In recent months, investors have grown increasingly cautious about the IPO market, and for the hottest tech companies around, it appears their moment in the sun continues to fade.
Nearly a dozen tech companies that have gone public since in 2014 have seen their share prices fall below their offering prices, according to a new report in the Wall Street Journal. And that corroborates with numerous other industry reports that show air leaking from the tech bubble.
That could certainly be a problem for companies such as Square, which filed its IPO papers last week with a valuation near $7 billion, as well as for a host of tech companies whose red-hot valuations now appear to be cooling. In recent years, companies at the top of the valuation pyramid include ride share company Uber, which is valued at $50 billion, apartment share site Airbnb, with a valuation of $25 billion, and messaging platform Snapchat, with a valuation of $16 billion.
But the diminishing values of these companies could also have a trickle down effect on your own company, particularly if you're in tech and hoping to go public this year and next. The changing market dynamics might also suggest that if you're looking for investment capital to fund your business, or if you're hoping to be acquired, you might get less than top dollar.
Here are three tips for maintaining a high valuation:
1. Don't offer a commodity product.
Companies like cloud storage company Dropbox, which is still private and has a valuation near $10 billion, could face problems going public, the Journal reports, because it faces competition from some of the biggest companies in the world, such as Apple, Amazon and Google, which all offer cloud data services.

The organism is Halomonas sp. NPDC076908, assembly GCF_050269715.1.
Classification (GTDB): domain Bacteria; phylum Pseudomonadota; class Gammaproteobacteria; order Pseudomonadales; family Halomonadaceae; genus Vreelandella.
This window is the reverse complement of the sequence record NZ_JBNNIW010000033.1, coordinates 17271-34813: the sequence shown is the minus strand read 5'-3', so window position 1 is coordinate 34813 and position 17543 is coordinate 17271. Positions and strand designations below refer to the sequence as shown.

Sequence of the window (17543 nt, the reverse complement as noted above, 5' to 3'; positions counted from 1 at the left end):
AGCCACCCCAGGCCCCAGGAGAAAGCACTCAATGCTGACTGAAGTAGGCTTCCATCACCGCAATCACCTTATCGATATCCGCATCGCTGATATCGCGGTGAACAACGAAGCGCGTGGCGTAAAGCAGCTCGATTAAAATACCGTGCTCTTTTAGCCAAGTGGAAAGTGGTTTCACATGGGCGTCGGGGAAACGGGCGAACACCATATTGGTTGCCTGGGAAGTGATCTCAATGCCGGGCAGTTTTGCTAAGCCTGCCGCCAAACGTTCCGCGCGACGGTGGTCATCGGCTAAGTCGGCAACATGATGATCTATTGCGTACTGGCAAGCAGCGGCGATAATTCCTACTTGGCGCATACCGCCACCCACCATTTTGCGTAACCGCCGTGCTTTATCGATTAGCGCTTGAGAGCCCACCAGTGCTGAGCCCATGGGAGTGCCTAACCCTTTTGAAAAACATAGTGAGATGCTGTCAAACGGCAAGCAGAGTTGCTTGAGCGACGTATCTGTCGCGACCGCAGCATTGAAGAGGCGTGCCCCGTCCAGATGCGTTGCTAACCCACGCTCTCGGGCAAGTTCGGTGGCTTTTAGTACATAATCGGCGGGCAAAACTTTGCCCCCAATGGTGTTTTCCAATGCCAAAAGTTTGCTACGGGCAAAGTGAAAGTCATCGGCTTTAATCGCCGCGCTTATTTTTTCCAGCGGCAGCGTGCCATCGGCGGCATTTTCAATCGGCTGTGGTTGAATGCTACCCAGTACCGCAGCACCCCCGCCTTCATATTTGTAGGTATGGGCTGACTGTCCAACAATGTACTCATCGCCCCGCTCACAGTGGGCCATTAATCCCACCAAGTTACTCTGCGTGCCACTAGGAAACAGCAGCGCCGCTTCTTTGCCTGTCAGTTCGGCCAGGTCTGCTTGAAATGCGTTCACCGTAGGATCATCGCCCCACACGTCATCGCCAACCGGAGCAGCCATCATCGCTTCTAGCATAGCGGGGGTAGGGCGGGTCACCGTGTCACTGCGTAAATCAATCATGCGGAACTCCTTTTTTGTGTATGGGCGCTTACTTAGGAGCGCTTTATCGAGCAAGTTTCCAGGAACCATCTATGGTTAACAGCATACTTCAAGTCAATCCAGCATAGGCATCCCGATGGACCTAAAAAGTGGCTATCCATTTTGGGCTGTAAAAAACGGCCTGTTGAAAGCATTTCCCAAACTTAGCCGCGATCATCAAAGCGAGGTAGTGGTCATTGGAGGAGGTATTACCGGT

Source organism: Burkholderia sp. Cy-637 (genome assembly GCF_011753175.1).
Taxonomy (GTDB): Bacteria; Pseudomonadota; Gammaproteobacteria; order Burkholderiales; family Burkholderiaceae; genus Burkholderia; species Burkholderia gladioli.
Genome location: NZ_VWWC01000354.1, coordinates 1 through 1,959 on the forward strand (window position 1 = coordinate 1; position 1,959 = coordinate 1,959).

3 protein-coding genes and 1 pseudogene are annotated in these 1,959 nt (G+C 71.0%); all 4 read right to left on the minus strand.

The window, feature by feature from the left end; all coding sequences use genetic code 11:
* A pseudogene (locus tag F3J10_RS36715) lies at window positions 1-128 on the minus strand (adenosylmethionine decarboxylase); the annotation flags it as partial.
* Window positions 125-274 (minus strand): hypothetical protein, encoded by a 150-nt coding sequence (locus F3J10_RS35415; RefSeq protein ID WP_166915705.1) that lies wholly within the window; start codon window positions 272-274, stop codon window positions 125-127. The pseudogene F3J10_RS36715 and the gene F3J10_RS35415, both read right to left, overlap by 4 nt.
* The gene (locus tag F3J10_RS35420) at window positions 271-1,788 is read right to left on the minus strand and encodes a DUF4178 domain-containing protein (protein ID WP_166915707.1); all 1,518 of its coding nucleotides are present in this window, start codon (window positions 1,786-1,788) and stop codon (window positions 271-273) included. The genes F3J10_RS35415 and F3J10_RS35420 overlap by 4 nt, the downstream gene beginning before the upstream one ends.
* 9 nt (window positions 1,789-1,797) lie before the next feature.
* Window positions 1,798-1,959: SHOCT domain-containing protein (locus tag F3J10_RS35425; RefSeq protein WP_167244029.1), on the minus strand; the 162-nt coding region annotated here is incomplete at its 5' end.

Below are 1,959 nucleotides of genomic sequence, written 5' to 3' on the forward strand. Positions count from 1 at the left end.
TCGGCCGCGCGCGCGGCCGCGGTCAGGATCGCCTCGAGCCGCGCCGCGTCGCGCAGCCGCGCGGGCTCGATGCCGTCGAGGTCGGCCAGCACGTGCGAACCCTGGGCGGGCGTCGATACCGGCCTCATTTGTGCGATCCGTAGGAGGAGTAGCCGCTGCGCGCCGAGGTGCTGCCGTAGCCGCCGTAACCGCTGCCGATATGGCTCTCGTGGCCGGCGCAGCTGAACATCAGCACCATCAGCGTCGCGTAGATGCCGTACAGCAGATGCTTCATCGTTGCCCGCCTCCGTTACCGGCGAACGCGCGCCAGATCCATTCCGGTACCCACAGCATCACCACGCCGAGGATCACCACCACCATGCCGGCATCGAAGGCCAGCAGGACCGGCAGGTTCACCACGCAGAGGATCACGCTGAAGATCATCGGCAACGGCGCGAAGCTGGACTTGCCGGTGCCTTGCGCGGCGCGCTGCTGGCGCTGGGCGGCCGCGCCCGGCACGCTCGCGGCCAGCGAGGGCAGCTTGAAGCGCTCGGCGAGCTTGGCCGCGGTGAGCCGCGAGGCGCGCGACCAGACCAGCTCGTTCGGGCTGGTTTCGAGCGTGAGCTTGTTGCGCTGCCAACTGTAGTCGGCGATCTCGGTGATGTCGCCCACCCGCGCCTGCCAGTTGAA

2. Consider staying private.
Companies that go public face relentless public scrutiny. By not going public, you face a smaller set of investors who may have a more consistent set of expectations. Though, it should be noted that investors may start to get antsy if an exit doesn't materialize within a certain timeframe.
3. Feel free to exit, in certain industries.
As venture investors recalibrate their investments in tech, they'll be looking for the next best opportunity. While tech IPOs are at their lowest number since 2008, health care, including biotech, is one of the hottest sectors of the year for number of filings, per Renaissance Capital's third quarter report. Consumer products companies, representing such categories as physical fitness and pet products, also had a strong showing, representing nearly a quarter of IPOs in the third quarter.
Among the companies whose share price has fallen below an opening day price, are Inc. 5000 company Coupons.com, the online discounter, whose stock price has fallen 41 percent in the last year to $7.97; Founders 40 online babysitting and senior assistance company Care.com, whose stock is down 54 percent to $5.92. There's also Founders 40 email and security software company MobileIron, whose stock has dropped 61 percent to $3.88 year to date.
A Square spokeswoman declined to comment for this story. None of the other companies mentioned in this story in connection with their valuations responded by deadline.